Home » News » International News » 2019 a better year for container lines as rates rose and fuel prices fell

Some good news: the ebit margins of ocean carriers improved in 2019, according to an Alphaliner survey, with just two out of the top 10 lines that publish their results recording negative operating profits.

“The carriers’ financial results were positively impacted by higher freight rates and lower bunker fuel prices,” said the consultant.

It noted that average contract rates, as published by the China Containerized Freight Index (CCFI), a composite of spot and contract rates, were 0.6% higher last year than in 2018, while bunker prices were 6.5% lower.

Maersk, the largest carrier by capacity with a fleet of 4.2m teu, achieved an ebit of $1.72bn from revenue of $38.9bn for an operating margin of 4.4%.

However, CMA CGM, ranked fourth with a capacity of 2.6m teu, produced a better operating margin, 4.7%


, achieved from revenue of $23bn and an ebit of $1.1bn.


Cosco/OOCL, with a combined fleet of 2.9m teu, reported an ebit of $960m, earned from $21bn of revenue, to give the Chinese carrier an operating margin of 4.6%.

Propping up the carrier league table was ninth-ranked South Korean carrier HMM, currently with a fleet of 414,000 teu but with an orderbook of some 400,000 teu, with a negative ebit of $295m from turnover of $4.1bn, to give an negative operating margin of -7.2%.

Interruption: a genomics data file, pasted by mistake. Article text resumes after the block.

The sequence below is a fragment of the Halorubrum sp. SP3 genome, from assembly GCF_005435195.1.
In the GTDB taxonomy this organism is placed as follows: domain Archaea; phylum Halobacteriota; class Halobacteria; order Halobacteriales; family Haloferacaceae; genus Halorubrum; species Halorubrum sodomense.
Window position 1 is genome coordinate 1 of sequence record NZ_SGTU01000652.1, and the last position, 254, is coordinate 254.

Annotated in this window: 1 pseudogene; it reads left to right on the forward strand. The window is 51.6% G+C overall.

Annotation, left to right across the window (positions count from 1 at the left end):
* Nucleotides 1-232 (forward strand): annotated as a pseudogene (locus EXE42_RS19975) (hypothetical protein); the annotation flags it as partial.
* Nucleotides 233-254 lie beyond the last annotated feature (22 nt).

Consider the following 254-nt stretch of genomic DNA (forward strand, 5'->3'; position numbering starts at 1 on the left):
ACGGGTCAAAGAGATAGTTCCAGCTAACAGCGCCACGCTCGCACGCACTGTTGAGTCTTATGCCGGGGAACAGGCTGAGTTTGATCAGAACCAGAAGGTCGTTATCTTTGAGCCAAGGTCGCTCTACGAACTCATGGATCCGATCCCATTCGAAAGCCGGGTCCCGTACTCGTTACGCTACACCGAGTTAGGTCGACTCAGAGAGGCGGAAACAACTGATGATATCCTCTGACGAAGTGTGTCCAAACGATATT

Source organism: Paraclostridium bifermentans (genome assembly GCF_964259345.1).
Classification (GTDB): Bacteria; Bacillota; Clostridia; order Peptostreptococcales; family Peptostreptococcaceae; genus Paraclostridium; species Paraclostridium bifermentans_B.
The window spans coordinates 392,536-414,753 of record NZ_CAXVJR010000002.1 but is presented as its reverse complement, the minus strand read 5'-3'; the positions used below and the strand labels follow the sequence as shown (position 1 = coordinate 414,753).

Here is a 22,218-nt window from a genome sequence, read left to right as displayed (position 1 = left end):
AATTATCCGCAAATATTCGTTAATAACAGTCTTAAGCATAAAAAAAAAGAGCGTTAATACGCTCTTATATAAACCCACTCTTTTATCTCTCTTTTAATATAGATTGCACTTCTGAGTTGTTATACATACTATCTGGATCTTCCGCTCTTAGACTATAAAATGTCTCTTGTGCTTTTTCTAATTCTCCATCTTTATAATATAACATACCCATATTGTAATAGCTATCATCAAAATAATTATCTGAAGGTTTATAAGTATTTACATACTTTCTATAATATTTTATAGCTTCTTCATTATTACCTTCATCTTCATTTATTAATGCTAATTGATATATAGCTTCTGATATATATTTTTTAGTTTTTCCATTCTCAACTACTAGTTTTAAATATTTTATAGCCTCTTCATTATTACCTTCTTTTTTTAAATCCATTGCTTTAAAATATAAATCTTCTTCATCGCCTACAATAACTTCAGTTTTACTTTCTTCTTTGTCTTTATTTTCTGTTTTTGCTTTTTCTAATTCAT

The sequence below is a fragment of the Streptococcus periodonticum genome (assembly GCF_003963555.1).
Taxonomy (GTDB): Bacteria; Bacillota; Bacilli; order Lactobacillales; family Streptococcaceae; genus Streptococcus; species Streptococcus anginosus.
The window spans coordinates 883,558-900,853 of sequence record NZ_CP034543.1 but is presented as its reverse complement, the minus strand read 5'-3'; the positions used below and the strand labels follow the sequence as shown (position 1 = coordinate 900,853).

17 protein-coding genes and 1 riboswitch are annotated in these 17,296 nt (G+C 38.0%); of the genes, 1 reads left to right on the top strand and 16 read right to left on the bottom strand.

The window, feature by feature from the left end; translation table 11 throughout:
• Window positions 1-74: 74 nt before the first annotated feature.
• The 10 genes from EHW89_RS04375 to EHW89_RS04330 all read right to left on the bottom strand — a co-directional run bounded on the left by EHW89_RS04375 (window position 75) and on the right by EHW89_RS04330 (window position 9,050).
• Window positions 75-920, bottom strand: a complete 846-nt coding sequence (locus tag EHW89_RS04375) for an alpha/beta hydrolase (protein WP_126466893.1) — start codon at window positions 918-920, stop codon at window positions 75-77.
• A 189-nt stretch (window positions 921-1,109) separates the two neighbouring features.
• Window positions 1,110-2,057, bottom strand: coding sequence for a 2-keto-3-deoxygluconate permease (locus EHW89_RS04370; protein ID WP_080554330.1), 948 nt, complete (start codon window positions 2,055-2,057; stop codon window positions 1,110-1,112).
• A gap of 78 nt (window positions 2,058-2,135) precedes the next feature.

Eighth-ranked Taiwanese carrier Yang Ming, 600,000 teu, but with an orderbook of 198,000 teu, showed an negative ebit of -$2m on revenue of $4.8bn to record a zero operating margin.

According to Alphaliner data, last year’s average operating margin of 2.2% for the top carriers was an improvement on the average of -1.3% for 2018, and better than the 2% achieved by carriers in 2017, which was effectively a recovery period in the aftermath of the Hanjin Shipping bankruptcy-induced chaos of 2016.

However, the ebit numbers for last year were also skewed by new IFRS 16 (international financial reporting standards) accounting regulations, which came into force on 1 January 2019. Its effect was to remove leasing expenses, including container and charter vessel hire, from the ebit level and, instead, account for the cost as an interest expense further down in the balance sheet.

Alphaliner noted, for example, that pre-IFRS 16, CMA CGM’s 2019 ebit earnings would have dropped from $1.1bn to $749m, and its operating margin decline to 3.2% from 4.7%.

Moreover, its impact on the bottom line of carriers that charter a high percentage of their fleet and lease much of their equipment, resulted in CMA CGM, Zim, HMM and Yang Ming recording net losses in 2019, the consultant added.